This is the text of the Heuss Lecture (with audio of the Q & A below), delivered as part of the General Seminar series in the Wolff Conference Room of The New School for Social Research at 6 E. 16th. St. in New York on December 11, 2013.
From the 1970s on public debt increased more or less steadily in most, if not all, OECD countries, as it never had in peacetime. The rapid rise in public indebtedness was a general, not a national phenomenon, although in some countries, especially ones with low levels of inflation like West Germany, it began earlier than in others (Streeck 2011). In this essay I will emphasize the cross-national commonalities rather than the national specifics of the transformation of the “tax state” (Schumpeter 1991 ) into a debt state and from there, at present, a consolidation state. My argument focuses on the family of countries that adopted a regime of democratic capitalism, or capitalist democracy, after the Second World War, combining institutionalized mass participation in government with capitalist property relations and a market economy. By placing the current fiscal crisis of democratic-capitalist political economies in a historical context — in other words, treating it as a step in a historical sequence, not as a single event — I hope to shed light on the underlying dynamics of the crisis, beyond what static-technical theories of public finance have to offer.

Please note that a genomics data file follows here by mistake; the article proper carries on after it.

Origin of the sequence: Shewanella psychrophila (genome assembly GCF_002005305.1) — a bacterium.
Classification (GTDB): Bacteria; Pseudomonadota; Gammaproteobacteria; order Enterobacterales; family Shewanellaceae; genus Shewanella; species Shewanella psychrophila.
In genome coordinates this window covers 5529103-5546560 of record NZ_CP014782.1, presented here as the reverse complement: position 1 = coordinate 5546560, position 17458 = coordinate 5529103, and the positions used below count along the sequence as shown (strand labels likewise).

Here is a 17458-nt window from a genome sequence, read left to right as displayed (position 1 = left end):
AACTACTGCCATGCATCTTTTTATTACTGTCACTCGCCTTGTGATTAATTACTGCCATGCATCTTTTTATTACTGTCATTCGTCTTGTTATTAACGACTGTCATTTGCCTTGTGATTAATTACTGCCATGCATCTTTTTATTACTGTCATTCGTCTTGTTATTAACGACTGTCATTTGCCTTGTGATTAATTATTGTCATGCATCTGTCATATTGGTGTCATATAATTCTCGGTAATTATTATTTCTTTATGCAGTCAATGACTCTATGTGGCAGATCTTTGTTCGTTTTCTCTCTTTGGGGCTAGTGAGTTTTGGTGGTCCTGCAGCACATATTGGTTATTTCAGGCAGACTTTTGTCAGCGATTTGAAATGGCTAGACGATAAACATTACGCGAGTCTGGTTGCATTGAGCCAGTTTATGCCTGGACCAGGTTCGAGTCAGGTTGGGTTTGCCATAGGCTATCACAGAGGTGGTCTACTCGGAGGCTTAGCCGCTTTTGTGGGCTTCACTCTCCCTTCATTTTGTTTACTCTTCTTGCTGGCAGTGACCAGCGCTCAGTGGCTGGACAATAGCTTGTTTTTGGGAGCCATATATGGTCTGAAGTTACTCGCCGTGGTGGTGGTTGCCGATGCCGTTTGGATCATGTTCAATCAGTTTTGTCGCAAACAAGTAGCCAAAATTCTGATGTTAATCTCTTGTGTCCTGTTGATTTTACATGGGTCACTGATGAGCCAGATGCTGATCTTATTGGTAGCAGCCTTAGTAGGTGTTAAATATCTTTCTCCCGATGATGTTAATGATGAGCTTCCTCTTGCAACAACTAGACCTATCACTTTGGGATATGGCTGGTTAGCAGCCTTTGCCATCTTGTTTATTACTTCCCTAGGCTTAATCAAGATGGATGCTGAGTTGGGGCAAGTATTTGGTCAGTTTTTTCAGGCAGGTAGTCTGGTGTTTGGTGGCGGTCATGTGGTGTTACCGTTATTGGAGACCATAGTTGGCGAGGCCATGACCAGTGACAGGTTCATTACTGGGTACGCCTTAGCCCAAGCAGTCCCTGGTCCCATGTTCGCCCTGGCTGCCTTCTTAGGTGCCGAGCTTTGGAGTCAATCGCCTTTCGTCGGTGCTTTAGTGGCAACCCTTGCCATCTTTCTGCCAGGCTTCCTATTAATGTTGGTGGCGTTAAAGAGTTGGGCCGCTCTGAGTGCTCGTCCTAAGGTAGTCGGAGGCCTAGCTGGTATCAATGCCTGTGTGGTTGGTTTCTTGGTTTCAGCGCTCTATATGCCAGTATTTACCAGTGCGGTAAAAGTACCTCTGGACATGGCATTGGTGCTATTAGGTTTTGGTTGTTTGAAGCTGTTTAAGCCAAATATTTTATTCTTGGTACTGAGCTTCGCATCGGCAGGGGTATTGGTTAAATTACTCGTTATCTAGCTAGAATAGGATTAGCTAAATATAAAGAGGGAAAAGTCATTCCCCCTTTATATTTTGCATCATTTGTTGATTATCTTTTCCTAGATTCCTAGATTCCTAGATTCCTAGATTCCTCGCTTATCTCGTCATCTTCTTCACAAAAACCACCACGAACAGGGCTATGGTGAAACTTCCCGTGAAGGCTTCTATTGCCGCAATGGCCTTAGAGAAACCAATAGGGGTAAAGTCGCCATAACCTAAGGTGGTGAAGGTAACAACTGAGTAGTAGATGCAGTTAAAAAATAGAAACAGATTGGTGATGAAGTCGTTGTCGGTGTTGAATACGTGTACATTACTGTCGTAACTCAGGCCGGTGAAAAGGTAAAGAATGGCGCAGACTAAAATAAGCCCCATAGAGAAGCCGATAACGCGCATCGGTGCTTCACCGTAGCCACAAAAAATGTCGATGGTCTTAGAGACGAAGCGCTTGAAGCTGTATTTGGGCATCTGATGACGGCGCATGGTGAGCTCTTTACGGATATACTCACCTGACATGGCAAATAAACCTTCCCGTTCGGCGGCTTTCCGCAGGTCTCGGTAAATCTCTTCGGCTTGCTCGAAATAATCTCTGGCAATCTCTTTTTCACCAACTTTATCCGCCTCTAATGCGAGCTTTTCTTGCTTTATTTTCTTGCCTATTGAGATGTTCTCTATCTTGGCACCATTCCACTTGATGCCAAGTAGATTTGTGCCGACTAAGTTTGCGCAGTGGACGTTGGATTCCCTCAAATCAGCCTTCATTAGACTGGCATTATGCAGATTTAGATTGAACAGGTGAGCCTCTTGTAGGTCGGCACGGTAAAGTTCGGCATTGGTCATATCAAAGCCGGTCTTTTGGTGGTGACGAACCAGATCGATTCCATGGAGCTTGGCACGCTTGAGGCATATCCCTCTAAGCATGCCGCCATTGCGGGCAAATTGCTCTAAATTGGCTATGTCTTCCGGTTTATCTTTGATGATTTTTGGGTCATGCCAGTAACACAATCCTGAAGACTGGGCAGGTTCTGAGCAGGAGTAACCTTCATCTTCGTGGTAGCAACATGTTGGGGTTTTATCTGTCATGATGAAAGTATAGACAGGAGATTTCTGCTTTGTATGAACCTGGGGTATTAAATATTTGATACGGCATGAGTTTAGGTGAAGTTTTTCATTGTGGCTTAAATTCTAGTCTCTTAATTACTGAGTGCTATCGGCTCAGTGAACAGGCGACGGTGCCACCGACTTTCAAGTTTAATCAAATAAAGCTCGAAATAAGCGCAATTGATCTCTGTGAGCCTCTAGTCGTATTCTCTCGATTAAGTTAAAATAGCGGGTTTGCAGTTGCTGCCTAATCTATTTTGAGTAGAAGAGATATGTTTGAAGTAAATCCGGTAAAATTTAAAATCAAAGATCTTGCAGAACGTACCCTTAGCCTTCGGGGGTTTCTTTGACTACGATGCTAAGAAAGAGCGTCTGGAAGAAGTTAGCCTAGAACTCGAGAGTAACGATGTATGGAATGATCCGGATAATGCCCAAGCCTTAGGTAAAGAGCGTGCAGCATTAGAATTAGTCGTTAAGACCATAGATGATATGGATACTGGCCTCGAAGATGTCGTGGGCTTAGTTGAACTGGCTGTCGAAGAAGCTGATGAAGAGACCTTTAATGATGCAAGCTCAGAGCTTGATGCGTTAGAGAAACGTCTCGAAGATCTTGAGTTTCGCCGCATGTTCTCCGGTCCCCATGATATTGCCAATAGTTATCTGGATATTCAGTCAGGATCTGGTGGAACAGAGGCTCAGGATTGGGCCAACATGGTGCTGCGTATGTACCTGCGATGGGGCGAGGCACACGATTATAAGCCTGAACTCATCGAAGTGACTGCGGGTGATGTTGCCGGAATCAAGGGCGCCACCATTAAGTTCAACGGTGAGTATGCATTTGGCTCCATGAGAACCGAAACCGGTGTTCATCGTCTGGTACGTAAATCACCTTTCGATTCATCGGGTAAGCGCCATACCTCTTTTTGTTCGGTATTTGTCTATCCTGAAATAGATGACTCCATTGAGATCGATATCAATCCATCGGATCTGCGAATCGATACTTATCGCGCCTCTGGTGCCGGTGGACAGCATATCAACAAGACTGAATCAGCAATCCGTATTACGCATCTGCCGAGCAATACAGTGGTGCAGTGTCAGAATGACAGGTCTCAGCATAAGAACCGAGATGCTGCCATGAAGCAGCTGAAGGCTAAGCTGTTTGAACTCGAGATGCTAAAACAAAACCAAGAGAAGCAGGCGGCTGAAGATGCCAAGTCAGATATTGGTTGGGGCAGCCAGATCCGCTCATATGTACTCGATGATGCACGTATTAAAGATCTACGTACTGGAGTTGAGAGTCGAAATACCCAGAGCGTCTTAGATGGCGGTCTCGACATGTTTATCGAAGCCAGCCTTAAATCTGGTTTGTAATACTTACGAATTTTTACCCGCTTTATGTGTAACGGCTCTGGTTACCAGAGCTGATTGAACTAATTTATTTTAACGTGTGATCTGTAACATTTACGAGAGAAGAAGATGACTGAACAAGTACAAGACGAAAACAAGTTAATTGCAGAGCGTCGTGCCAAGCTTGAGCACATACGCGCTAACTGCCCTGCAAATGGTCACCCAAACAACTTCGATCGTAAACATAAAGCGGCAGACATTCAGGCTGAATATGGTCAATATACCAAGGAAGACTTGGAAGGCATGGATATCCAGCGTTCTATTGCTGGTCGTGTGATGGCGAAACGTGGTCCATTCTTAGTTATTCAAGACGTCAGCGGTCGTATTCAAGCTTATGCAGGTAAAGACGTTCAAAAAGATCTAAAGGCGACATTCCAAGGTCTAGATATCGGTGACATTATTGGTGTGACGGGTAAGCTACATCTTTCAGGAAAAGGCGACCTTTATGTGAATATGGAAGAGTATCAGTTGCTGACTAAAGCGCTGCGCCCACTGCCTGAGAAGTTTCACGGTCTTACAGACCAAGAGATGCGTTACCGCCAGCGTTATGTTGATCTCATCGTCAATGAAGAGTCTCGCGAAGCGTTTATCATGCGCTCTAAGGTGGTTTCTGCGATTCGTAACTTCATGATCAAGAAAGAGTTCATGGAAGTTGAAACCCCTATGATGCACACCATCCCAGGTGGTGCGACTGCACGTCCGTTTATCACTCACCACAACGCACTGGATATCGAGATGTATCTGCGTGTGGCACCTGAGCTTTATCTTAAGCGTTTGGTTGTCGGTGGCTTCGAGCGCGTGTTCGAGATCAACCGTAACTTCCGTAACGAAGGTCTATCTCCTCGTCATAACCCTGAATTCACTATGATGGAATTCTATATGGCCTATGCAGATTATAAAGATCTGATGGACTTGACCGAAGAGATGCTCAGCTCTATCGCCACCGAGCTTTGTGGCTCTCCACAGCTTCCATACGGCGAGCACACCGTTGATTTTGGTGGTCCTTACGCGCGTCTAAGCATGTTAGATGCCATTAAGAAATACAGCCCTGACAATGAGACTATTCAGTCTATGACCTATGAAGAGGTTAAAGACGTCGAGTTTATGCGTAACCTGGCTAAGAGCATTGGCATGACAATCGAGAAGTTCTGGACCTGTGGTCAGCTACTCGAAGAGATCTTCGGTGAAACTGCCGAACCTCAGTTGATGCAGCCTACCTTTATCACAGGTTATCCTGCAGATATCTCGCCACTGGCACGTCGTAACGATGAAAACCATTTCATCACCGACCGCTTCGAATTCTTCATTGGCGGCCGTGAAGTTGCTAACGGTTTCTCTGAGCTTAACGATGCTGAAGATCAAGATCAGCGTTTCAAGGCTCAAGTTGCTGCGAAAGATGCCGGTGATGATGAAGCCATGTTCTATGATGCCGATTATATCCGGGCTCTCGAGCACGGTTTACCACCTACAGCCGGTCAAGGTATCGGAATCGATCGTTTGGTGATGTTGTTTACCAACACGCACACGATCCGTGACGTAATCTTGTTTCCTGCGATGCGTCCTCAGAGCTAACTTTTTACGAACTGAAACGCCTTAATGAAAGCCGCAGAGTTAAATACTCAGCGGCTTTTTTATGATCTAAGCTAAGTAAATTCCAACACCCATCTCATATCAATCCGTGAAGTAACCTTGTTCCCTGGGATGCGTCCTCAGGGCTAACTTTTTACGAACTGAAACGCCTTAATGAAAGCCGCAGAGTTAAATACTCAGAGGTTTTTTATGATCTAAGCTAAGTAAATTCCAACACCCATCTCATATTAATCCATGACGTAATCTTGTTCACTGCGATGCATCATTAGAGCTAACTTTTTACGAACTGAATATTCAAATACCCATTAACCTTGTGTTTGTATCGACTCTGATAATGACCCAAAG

The context within which I will situate the fiscal crisis of contemporary democratic states I conceive as a process of capitalist development. By this I mean the historical trajectory that led to the neoliberal revolution after the 1970s and abolished the “mixed economies” (Shonfield 1965; Shonfield and Shonfield 1984) of the three postwar decades, resulting in a more or less continuously growing role of markets including international markets in political-economic governance. In line with Schumpeter’s early research program of “fiscal sociology” (Schumpeter 1991 ), I discuss public finance as both an indicator of and a causal factor in an evolving relationship between political rule and the economy, or more precisely, between the democratic state and modern capitalism. Approaching the politics of public debt in this way, I will show that political-economic theories in the tradition of Public Choice, which attribute the rise in government debt to an inherent tendency of democracies to “live beyond their means”, cannot account for the fiscal crisis of today. After rejecting what I call the democratic failure theory, and based on the record of the last four decades, I will present a list of proximate causes accounting for the rise in state indebtedness and relate them to what I consider, for the purposes of my narrative, the ultimate cause behind them. That cause, I will argue, is the long-term decline in the growth performance of advanced capitalist economies and their subsequent inability to honor the promises of economic and human progress on which their legitimacy depended and depends.